The cat, Twerp, Jumped, much to my surprise, head first into the window, hard. Glass and skull, cat skull to be specific, make a strange tinny sound when they collide. The Cat fell back to the floor and ran up the front stairs and out of sight. I figured that Twerp had encountered the mystery of glass and learned the same lesson that many of us do and that should be that. He had his first class in the school of hard knocks and I was sure he had passed. I was wrong. With in a fortnight, I was in the Kitchen and it was again a bright warm day so that the door was open leaving only the storm between us and the outside and again the bottom pane of the storm was glass. The screen was in the top pane to let the fresh air in. I was siting at the kitchen table secretly snacking on Dad’s treats that he took for his lunch break at work and there again was Twerp. He was again studying the outside through the glass pane. What’s to think, I was just looking at the cat then SMACK!
He jumped, his head hit the glass and he dropped to the floor though this time he landed on his feet. He must have been practicing. To say I was surprised would be an understatement, I was stunned, my attention riveted on the cat. Twerp’s ears fluttered between flat and fully upright as he circled looking outside, eyes narrow. If I were to guess what he was thinking or feeling I would put it somewhere between mad and confused as if he were the victim of a truly sick joke. He circled, walked away, walked back to the door, looked out side, smelled the fresh air, eyes narrow and ears fluttering the whole time. Now I was figuring that he was beginning to figure out that there was something between him and the outside, a thing we human’s refer to as glass. I mean really, isn’t twice enough? It seemed to me that he was stuck in some weird holding pattern circling, approaching, backing away and I felt that this could go on all day. I was about to return to my snack when Twerp, from halfway across the floor, took off at a run and took a truly magnificent leap. The form and energy expended displayed his conclusion. obviously he hadn’t jumped hard enough or high enough and thump. Really it was more of a bang, I guess Twerp was truly an American Cat. Again he landed on his feet and after looking around, you know to see if any other cats might have seen, he sulked of, head held low and tail dragging.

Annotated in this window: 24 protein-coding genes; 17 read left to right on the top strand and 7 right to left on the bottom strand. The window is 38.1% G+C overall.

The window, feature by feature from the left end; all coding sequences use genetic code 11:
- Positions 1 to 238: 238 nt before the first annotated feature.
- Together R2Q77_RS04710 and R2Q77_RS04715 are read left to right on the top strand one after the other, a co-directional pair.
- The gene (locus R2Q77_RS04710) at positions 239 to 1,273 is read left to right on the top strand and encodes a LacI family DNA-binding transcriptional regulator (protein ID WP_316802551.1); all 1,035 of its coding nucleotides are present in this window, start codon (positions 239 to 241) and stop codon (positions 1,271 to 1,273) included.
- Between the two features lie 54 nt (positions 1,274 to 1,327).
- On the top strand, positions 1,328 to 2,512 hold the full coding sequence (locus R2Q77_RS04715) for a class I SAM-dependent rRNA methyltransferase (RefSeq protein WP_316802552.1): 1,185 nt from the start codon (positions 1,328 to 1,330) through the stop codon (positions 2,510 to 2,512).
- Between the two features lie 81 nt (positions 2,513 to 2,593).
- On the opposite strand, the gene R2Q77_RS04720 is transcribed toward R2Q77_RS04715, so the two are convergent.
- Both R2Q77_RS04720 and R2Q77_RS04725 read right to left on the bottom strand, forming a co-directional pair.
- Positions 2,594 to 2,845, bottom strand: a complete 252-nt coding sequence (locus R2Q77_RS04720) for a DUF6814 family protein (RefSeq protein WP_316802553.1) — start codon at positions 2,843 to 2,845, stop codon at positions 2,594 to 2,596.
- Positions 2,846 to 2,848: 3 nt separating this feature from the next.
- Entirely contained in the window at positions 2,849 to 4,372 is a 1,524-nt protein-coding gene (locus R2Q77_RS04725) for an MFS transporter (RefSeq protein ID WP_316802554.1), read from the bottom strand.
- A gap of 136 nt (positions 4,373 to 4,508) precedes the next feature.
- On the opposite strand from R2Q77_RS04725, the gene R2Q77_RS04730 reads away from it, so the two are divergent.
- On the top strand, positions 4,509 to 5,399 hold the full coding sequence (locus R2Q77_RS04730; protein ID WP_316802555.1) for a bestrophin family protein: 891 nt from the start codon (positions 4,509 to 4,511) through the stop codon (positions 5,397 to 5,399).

At this writing I am forty seven years old and this story has stuck with me through all that time. The thing is so odd that I just can’t shake it. I wonder about Twerp today. Remember their babysitter Pooch? I remember one early afternoon that spring, stepping out to check on the animals which we did in order to keep a head of Pooch’s escape attempts when I noticed the old dog chewing on something. Five kittens were visible and whatever the Dog was chewing on was a dark tiger strip. Dogs aren supposed to hate Cats, Right, I mean that’s what everybody says. Five kittens in sight, pooch chewing on something tiger stripped. Oh my God he’s eating Twerpy. I took of like a shot, Mom would never stand for this kind of behavior. If Twerp was half digested then I’d have to hide the rest. But what if Twerp weren’t ate yet, What then? I rushed to the rescue and as I got close the dog let go of the cat, looking a me panting wagging his tail, he was happy. I leaned down to see Twerp, the fur of his head pasted down and slimy with dog slobber, eyes closed, purring loud enough that he could be heard from some few feet. I should have known then there was something different about that cat.